Monday, Haitian President Jean-Bertrand Aristide survived an apparent coup attempt, as security forces repelled gunmen who stormed the presidential palace. Observers say the assault was the latest sign that Haiti's fledgling democracy is in trouble. Amid chronic political upheaval and economic stagnation, some Haitians openly question whether democracy can deliver the gains they have been promised for years.
On the outskirts of Port-au-Prince, 76 year old great-grandmother Simone Laporte sits on the steps of her one-room home. Ms. Laporte says Haitians are suffering in misery. She says she has never seen things as bad as they are today: children not going to school, having nothing to eat. Ms. Laporte says the people do not know what to do.
Nearby, Jacques Laguerre says he gave up hope long ago that Haiti's government would make things better for himself and his neighbors. Mr. Laguerre says he doesn't think the politicians are doing anything for the people. He says the politicians are working for their wallets and their mistresses, not for the good of the country.
Street vendor Cadet Windson, takes an even more pessimistic view of Haiti's plight. Mr. Windson says he believes nothing will change regardless of which government is in power. He says he always tells his friends that Haiti needs a huge flood to wash everything away so that a new country can be built from scratch.
The international community first began withholding aid to Haiti, the poorest nation in the Americas, in 1999 -- when then-President Rene Preval shut down the country's parliament. Foreign aid was further restricted last year when international observers documented irregularities in legislative elections that were swept by Haiti's ruling Lavalas Party. Overall, the country has lost more than half-a-billion dollars in assistance. Haiti's economy has barely registered any economic growth in recent years, while hunger, violence and certain diseases have grown more prevalent.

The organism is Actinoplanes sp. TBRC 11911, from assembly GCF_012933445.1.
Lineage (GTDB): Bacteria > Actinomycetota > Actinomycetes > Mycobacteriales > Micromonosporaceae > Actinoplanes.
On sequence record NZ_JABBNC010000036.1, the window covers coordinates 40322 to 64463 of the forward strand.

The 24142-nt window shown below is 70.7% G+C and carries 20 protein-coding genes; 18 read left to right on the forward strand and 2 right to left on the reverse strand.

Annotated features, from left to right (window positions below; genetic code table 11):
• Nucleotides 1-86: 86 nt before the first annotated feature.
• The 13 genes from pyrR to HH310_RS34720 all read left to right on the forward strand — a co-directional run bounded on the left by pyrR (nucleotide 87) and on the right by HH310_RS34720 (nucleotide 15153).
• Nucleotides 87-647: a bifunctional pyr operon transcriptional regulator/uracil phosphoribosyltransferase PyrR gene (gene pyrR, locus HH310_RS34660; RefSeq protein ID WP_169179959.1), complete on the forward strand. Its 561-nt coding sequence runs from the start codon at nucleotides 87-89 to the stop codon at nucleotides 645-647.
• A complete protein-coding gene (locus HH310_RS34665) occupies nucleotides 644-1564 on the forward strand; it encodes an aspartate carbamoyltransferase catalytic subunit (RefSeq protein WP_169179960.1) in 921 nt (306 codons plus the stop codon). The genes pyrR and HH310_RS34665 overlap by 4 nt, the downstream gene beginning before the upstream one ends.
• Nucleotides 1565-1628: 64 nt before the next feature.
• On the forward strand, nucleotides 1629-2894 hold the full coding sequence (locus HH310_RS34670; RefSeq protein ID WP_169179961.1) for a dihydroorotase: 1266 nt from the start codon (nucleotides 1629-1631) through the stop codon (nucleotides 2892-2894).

In parliament, Lavalas Senator Gerald Gilles acknowledges things could be better. But he insists Haitians have yet to reach a breaking point. Senator Gilles says the Haitian people have been frustrated, due to persistent economic problems and poverty. But he says the Haitian people are intelligent and willing to make sacrifices for a better future.
For many Haitians, however, patience is in short supply. Street vendor Cadet Windson says he is tired of weak, democratically-elected governments that seem more disposed to debate than action. He says Haiti needs a strong leader, even if that means a return to dictatorial rule. Mr. Windson says he thinks the best form of government is one like the former (Francois) Duvalier regime, adding that it is the only effective way to rule Haiti.
Sentiments like those expressed by Cadet Windson are a source of concern for the government of President Jean-Bertrand Aristide. Even before Monday's attack on the presidential palace, Mr. Aristide's Minister for Planning, Marc Bazin, admitted to hearing rumors of possible coups almost everyday. He says the discontent is not surprising. "People are losing faith in democracy," he says. "In any developing country with this kind of poverty and the lack of hope you have the ingredients for an explosion."
Over the past year, protests have erupted featuring demonstrators calling for a return of Haiti's disbanded army. It was the army that overthrew President Aristide's first administration in 1991 and ruled with an iron grip for three years.